Example 2: The instruction to launch your body as high as possible when you serve, like virtually all pros do. When coaching how to serve, jumping four to six inches off the court surface is an unnecessary timing and movement complication, not to mention totally irrelevant to the average player.
Terminology. Terminology in tennis writing is obviously a problem. Terms which are familiar to the writer may be completely unknown to the reader.
Example 1: The use of the phrase “service line.” The early learner will not know that the service line is the rear boundary line of the service boxes. He may often assume (logically) that the service line is the line from which you serve (baseline). This is where a clear diagram of the tennis court and line labels are essential.
Example 2: The use of the phrase “unforced error.” The novice will not know that an unforced error, in the most simplistic definition possible, means to miss a shot that the hitter would normally make, not a mistake caused by the opponent’s good shot. If the reader does not appreciate the distinction between an unforced error and a forced error, then the use of “unforced error” is useless mental spaghetti.
Appeal. Any writing needs to be appealing, because, let’s face it, an intellectual description of a physical process can be boring. If it is boring then a student will scan over the steps (similar to reading a novel) and will retain very little information they will use. This is where writing style is important. A manual comprised of a completely dry list of instructions will at best land on a dusty bookshelf, never to be revisited, or at worst, land in the circular garbage file, the ultimate insult. One way of putting the reader into a positive, receptive frame of mind is to use your sense of humor. In my opinion the best teachers use on-court humor in the delivery of their teaching. Humor, however, has pitfalls and can be tricky to use on the written page. Two of my favorite, comedic expletories are “Duh,” and “Arrrgh.” What great words!
Insufficient Detail. As mentioned above, incomplete instruction detail is another pitfall: For example, “Move your racket from low to high for topspin.” True but insufficient. You also need to explain that the face of your racket must be perpendicular to the court surface or slightly closed toward the court surface when you swing in order for almost all topspin groundstrokes to work. Pertinent detail is crucial in many cases.
Clarity. If whatever you write is ambiguous then confusion results. Confusion stops learners in their tracks like a brick wall. When writing any instruction, you must spend sufficient time to rewrite your results into a final, clear version. It helps tremendously to have an editor who is conversant with tennis procedures to aid you in revisions. That person needs to have sufficient knowledge and interest, and be willing to have numerous update consultations with you. That person may be quite difficult to find.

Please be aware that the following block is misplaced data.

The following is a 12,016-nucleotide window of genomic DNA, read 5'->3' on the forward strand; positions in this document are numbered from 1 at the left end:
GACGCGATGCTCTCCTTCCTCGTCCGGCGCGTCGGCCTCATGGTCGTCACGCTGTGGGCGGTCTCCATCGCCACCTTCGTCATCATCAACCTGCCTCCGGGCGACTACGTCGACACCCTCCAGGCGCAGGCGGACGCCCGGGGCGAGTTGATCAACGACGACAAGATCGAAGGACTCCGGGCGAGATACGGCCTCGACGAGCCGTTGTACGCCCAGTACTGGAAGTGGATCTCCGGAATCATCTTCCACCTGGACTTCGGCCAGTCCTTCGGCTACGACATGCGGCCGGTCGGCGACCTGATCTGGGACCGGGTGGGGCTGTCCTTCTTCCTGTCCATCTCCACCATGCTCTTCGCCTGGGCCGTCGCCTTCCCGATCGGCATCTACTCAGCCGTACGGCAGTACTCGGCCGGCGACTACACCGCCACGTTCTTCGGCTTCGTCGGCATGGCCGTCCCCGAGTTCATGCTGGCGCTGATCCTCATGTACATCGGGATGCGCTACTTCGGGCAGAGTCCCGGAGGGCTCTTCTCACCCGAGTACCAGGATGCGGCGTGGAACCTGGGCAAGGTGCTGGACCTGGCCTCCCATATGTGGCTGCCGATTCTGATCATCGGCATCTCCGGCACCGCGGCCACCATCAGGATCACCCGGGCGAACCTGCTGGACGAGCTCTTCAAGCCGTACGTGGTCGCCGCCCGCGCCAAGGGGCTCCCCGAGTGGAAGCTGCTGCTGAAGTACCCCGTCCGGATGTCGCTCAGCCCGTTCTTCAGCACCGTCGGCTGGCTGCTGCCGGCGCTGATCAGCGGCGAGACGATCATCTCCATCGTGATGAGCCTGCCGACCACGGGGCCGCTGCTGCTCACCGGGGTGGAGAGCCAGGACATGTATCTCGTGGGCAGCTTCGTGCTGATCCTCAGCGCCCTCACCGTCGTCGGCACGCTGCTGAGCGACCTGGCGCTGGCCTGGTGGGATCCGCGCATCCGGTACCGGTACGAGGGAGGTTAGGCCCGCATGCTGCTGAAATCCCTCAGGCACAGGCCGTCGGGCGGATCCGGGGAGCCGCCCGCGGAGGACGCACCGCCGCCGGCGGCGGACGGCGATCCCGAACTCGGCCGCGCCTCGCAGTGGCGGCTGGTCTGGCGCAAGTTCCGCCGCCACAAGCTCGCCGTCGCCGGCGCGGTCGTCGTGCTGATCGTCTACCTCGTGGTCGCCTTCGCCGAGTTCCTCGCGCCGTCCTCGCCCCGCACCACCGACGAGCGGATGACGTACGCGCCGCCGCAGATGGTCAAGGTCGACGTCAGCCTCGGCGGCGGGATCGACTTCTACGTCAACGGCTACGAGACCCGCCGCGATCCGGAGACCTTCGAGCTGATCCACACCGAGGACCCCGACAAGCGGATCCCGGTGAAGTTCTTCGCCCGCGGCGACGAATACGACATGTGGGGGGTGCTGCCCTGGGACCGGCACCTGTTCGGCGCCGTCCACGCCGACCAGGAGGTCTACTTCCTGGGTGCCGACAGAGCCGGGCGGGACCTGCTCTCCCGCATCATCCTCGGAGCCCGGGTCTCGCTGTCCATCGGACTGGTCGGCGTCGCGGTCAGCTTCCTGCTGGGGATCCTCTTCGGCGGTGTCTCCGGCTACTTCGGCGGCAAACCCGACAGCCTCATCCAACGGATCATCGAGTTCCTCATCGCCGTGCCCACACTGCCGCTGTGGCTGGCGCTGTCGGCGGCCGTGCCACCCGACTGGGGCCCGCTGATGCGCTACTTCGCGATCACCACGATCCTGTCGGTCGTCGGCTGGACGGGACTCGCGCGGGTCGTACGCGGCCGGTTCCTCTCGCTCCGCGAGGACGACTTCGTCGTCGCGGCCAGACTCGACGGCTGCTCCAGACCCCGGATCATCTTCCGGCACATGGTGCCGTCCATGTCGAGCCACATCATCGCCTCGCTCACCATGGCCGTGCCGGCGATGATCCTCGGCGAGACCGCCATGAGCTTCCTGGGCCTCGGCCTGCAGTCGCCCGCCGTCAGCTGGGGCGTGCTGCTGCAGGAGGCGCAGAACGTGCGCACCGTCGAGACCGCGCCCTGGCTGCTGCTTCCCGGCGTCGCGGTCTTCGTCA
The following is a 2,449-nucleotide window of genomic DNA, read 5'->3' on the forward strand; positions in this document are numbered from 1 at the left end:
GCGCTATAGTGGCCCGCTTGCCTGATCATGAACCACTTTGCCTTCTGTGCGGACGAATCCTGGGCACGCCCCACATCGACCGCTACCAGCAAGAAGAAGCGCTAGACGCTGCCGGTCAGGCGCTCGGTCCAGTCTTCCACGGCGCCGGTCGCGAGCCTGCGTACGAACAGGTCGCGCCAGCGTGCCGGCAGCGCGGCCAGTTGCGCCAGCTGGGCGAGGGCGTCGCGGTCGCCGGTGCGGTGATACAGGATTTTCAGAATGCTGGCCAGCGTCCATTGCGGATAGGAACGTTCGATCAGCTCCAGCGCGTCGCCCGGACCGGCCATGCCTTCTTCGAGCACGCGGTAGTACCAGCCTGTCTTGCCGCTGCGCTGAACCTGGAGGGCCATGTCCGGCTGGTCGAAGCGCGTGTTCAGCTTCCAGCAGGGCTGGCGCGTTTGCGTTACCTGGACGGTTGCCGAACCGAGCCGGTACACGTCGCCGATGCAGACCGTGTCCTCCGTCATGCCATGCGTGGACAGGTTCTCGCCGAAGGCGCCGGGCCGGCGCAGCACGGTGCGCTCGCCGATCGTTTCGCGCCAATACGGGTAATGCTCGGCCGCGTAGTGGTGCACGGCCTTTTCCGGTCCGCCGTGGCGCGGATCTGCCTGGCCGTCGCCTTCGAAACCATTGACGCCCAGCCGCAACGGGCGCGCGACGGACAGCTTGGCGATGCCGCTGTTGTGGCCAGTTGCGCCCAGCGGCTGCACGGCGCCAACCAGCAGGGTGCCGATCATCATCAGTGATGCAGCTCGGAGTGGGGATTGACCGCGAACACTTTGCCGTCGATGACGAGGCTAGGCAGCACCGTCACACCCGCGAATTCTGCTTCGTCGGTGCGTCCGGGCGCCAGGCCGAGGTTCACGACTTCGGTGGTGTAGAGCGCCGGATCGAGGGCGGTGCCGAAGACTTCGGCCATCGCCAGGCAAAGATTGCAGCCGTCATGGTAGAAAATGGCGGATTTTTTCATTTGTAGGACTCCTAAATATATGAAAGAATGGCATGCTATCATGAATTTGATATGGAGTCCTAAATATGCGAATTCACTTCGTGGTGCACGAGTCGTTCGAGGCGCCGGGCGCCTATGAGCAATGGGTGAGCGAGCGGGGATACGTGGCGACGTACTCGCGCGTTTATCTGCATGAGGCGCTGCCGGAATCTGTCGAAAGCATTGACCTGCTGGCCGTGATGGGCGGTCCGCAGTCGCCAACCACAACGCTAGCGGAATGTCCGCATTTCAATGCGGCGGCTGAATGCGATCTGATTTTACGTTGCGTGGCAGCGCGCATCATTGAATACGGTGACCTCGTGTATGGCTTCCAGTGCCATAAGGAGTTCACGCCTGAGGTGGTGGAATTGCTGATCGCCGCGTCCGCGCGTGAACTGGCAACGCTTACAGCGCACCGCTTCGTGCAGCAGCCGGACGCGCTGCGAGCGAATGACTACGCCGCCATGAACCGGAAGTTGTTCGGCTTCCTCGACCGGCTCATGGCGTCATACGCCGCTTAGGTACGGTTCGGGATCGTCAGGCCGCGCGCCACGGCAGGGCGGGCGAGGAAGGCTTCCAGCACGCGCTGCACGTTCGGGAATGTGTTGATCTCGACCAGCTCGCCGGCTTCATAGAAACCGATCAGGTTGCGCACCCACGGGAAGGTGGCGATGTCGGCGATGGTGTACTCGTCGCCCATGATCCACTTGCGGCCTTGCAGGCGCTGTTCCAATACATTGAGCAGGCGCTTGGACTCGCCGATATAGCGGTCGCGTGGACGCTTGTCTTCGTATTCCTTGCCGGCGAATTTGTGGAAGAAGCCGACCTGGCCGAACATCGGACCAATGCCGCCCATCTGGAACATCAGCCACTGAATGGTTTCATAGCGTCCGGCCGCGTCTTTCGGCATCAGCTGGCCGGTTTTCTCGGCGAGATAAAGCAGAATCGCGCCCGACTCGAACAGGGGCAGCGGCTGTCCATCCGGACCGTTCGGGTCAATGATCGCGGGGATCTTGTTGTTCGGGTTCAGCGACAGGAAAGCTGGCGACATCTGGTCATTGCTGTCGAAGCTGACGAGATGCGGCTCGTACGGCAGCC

Visual Images. Many students of tennis learn best by an actual on-court VISUAL process, i.e. they try to copy your physical actions; however, this is obviously impossible to put into print, so you should include visual representations in your writings, such as:
Photo images -- but you should overlay pertinent wordage for emphasis, and you need to watch out for copyright infringement.
Diagrams – they put great demands on your creative, graphic abilities.
Videos -- it takes enormous time, energy, and relatively expensive videographic equipment, not to mention talent, to make tennis specific videotapes. Obviously you must have an accomplished tennis model who can demonstrate proper on-court form. Video are great, but they require enormous time and extensive editing.
Eye catching fonts, bold print, graphic embellishments -- such as computerized word art, and the JPEG, a computer graphics compression technique for images. By the way, JPEG derives from Joint Photographic Experts Group.
Lastly, you have to decide if the majority of your readers are or are going to be doubles or singles players. Knock, knock: It’s DOUBLES. “Duh!”
In Sum. The trick, as they say, is to create and render a series of near-perfect compromises. So it goes, in tennis instructionals, in life. All you can do is to give it your best shot. Writers, good luck to you and your efforts at growing tennis.
TennisTom, Falls of New Hope, Chapel Hill, NC 2010
[Writing challenges -- Tennis Instructionals by TennisTom] [Rev 4-22-10]